An MND causing gene called profilin 1 has been identified as the cause of about two percent of cases of inherited MND. This finding provides new insights into the causes of MND and suggests a potential role of the cellular scaffolding in MND. The finding was published in the 15 July edition of the prestigious journal Nature. This international collaborative study was led by Dr John Landers, at the University of Massachusetts Medical School, USA.
Using cutting-edge genetic technology, Dr Landers and colleagues first identified genetic mistakes in the profilin 1 gene in two families with inherited MND. To verify these findings, they went on to identify five additional families that also have mistakes in the profilin 1 gene. They did this by examining the genetic spelling of this gene in 272 further people with inherited MND (with no known genetic cause). This means that the genetic mistake could account for approximately two percent of cases of inherited MND.
Four different genetic mistakes were identified in the profilin 1 gene in the seven identified MND families. Three of these genetic mistakes were not found in any healthy controls, which mean that these mistakes are most likely a direct cause of MND. The forth genetic mistake was identified in a small number of healthy control samples, which could mean that this mistake could be a less significant cause of MND.
What does profilin do?
Profilin plays a vital role in maintaining and shaping the cells scaffolding – the cytoskeleton.
The cytoskeleton can be thought of as being made up of stacks of Lego bricks, called filaments. To maintain the shape of the cell, these bricks push against the cell membrane. To stretch and move the cell, more bricks (called actin) are added to the outermost end of the filament, which forces the membrane to extend. Toward the innermost end of the filament, the actin units separate, similar to pulling off individual bricks from the bottom of a stack, where they’re then collected and attached to profilin. Profilin then recharges and recycles the actin units, so that they’re ready to be added to the top of the filament again.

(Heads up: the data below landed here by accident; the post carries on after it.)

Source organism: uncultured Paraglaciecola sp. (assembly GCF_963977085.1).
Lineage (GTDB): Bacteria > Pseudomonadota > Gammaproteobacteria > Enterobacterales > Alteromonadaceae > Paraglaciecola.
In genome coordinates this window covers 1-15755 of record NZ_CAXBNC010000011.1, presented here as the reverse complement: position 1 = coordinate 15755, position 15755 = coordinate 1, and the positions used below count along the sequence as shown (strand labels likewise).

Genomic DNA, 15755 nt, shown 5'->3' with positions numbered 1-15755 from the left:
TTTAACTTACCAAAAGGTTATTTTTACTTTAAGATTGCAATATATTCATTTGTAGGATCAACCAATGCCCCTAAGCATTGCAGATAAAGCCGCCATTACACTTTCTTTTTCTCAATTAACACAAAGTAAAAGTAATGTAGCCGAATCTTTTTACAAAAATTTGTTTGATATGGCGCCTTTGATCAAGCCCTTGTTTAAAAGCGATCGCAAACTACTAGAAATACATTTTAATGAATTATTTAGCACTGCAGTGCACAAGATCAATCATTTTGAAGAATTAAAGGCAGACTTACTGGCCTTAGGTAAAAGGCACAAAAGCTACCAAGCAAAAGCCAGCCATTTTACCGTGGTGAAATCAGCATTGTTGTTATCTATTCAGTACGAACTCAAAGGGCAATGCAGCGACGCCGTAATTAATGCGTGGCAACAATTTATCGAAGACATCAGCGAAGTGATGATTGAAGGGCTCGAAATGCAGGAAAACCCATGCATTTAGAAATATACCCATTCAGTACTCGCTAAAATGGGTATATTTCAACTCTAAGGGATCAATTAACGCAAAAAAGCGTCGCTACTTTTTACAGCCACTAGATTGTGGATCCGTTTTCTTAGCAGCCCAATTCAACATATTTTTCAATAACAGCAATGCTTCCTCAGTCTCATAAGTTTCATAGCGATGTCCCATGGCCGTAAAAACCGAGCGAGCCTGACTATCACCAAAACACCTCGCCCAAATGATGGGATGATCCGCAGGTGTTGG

What did the research group find?
Through this study, the research group identified that the ability of profilin to attach to actin is affected by the genetic mistakes, making it ‘clumsy’. They also identified that the mistakes affect the ability of the cells to grow, which could be an attributing factor to how these mistakes can cause MND.
In this study, the researchers also confirmed that profilin is normally found throughout the ‘factory floor’ of the cell, the cytoplasm. However, when profilin is faulty the research group identified that it often assembles into clumps of protein marked for destruction – a hallmark of MND.
Interestingly, they also identified that when profilin is faulty, TDP-43 also clumps together. This suggests that faulty profilin may also cause MND through its effect on TDP-43. It’s also worth noting that when TDP-43 is faulty, profilin is not found within the clumps of faulty TDP-43 suggesting that profilin has an effect on TDP-43 and not vice-versa.
What does this mean for people with MND?
Profilin 1 is the twelfth MND causing gene to be identified in MND, which means that we are one step closer to knowing all of the genetic causes of MND. Learning more about how genetic mistakes can cause the rare inherited form of MND (5-10% of cases) helps us to learn more about all forms of MND as the more common sporadic form is clinically indistinguishable to the inherited form.
As this genetic mistake is thought to only be attributed to a small number of families with MND, it is currently unknown if a genetic test will be developed for inherited MND. If you have inherited MND and want to find out more information about genetic testing, please speak with your doctor or neurologist.
What does this mean for the future of MND research?
These findings will need to be verified in larger numbers in different populations to determine a more accurate figure for how many families are affected by mistakes in the profilin 1 gene. More work will also need to be done to determine how the cytoskeleton is affected in MND and whether it can provide any therapeutic targets to treat MND in the future.
In summary, problems with the cytoskeleton have long been thought to be involved with MND, but having a direct genetic cause of MND strongly associated with the cytoskeleton will most likely reignite this avenue of research in the coming years.